Environmental Risk Factors of Parkinson’s Disease: A Scoping Review


  • Faeiz Syezri Adzmin Jaaffar Universiti Kebangsaan Malaysia
  • Azimatun Noor Aizuddin
  • Norfazilah Ahmad Universiti Kebangsaan Malaysia


Parkinson’s disease, environment, risk factors



Risk factors for Parkinson’s disease (PD) fall into three broad categories, namely environmental, genetic, and lifestyle factors. Identifying environmental factors that increase the risk of PD would allow these exposure to be reduced and the disease prevented while facilitating experimental investigation of mechanisms and intervention options. Thus, the aim of this review is to summarise the current evidence on the role of environmental factors in the development of PD.


All original articles published between 2018 and 2022 and written in English were searched from three databases, i.e., PubMed, Scopus Web of Science (WoS), using combination of primary keyword (PD and its MeSH and synonyms), and two secondary keywords; (“environment*”) and risk (factor*).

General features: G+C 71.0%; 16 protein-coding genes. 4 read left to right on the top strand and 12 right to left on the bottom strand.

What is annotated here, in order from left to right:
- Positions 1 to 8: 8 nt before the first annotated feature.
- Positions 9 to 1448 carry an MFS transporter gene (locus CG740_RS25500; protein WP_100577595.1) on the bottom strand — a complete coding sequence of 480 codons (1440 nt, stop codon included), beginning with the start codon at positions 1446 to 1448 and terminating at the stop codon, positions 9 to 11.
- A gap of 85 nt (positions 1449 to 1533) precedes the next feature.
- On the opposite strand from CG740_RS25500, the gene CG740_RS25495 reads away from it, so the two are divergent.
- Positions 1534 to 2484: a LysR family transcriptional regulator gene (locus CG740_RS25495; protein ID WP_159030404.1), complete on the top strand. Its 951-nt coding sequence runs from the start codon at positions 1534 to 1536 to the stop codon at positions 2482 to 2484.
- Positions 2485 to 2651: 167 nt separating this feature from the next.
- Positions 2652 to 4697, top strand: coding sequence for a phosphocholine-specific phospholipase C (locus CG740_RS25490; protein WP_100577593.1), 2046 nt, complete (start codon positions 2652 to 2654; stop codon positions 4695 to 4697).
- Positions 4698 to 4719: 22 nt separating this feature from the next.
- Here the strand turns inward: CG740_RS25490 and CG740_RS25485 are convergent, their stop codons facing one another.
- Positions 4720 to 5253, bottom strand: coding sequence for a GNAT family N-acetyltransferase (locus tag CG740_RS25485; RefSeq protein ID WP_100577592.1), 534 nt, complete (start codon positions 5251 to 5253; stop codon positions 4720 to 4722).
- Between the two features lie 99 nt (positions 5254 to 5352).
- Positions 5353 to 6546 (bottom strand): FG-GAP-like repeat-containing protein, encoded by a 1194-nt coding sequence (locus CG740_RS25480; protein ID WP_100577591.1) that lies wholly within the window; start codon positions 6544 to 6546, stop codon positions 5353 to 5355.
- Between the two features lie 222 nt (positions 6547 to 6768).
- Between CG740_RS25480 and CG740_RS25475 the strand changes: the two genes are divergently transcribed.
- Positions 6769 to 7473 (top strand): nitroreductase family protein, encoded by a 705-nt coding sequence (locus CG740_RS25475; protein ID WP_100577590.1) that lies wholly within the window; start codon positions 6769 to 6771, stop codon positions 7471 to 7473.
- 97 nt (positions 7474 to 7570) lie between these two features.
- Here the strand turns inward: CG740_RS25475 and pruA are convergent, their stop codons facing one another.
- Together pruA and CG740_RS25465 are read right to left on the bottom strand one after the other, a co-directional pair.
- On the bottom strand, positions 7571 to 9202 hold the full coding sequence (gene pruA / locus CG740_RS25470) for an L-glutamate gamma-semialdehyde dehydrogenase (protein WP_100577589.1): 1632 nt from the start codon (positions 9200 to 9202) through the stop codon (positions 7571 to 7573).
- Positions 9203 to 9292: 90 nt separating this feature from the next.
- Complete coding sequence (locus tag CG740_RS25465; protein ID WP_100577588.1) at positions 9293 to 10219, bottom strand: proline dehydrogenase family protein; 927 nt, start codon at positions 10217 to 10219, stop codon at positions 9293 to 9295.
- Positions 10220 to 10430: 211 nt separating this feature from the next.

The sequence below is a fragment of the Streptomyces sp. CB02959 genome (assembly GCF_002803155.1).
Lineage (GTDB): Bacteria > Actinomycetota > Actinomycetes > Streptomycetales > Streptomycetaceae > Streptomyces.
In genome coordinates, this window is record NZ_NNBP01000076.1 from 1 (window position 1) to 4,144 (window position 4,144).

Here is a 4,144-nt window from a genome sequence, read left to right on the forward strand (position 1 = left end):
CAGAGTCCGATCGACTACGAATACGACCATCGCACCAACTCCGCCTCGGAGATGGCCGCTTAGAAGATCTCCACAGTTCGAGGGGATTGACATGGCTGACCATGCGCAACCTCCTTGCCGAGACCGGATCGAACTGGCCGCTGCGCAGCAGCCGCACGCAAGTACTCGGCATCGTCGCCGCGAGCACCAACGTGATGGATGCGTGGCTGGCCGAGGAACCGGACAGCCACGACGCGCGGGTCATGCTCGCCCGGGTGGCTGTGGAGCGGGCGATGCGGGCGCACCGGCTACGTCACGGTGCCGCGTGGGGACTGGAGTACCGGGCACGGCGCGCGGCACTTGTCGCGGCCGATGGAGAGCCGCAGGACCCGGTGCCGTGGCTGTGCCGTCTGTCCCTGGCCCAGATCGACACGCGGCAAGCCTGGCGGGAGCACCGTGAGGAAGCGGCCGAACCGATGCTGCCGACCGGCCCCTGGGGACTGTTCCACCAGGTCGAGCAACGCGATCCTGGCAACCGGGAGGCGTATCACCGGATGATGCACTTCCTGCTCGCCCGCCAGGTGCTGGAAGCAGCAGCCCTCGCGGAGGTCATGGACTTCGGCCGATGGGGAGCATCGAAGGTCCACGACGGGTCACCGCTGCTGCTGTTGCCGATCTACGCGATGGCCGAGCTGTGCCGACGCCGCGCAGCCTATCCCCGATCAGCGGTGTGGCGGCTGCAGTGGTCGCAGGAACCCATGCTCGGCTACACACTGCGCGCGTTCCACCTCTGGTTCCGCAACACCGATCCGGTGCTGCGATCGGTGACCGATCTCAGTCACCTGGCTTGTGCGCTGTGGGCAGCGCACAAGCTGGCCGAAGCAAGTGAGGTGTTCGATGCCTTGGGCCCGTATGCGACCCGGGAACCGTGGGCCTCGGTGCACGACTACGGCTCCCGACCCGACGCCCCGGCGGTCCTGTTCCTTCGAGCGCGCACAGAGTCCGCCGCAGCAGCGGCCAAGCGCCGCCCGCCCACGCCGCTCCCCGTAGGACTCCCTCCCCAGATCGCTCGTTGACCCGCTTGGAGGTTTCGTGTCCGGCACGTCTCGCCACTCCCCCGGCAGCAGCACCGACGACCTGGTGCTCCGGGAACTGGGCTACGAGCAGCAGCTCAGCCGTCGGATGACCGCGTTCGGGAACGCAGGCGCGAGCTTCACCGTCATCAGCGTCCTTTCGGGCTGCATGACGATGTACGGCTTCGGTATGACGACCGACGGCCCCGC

After a thorough screening process, nineteen articles were included in this scoping review. The environmental risk factors examined in the included studies fell into five categories: a) pesticide exposure, b) heavy metals and organic solvent exposure, c) drug abuse and d) air pollution and e) source of water.


In summary, PD is a complex neurological disorder for which there are several environmental risk factors involved. Identifying and reducing exposure to these environmental factors could have a significant impact on the future occurrence of the disease.




How to Cite

Jaaffar, F. S. A., Aizuddin, A. N., & Ahmad, N. (2024). Environmental Risk Factors of Parkinson’s Disease: A Scoping Review . International Journal of Public Health Research, 14(1), 1823–1831. Retrieved from https://spaj.ukm.my/ijphr/index.php/ijphr/article/view/420